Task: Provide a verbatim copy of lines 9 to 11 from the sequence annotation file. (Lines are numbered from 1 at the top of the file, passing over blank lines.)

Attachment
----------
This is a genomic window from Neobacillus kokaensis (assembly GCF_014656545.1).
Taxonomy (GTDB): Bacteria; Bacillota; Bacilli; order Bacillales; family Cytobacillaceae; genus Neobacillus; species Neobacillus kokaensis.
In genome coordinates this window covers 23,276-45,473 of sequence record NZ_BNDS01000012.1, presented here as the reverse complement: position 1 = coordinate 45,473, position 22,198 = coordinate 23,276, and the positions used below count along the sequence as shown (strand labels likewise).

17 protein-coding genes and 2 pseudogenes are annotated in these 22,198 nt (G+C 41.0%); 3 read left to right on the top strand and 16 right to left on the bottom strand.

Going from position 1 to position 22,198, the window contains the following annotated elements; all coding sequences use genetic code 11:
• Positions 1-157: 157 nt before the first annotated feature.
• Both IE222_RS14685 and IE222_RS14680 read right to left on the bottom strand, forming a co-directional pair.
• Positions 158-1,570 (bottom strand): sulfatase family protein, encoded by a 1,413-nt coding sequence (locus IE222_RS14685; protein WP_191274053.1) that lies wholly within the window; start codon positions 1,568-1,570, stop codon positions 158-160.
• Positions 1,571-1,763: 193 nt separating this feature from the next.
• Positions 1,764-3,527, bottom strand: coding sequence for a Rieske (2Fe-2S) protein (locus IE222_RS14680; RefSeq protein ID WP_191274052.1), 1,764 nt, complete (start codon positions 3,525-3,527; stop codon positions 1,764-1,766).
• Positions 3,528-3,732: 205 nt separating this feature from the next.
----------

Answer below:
• Positions 1,571-1,763: 193 nt separating this feature from the next.
• Positions 1,764-3,527, bottom strand: coding sequence for a Rieske (2Fe-2S) protein (locus IE222_RS14680; RefSeq protein ID WP_191274052.1), 1,764 nt, complete (start codon positions 3,525-3,527; stop codon positions 1,764-1,766).
• Positions 3,528-3,732: 205 nt separating this feature from the next.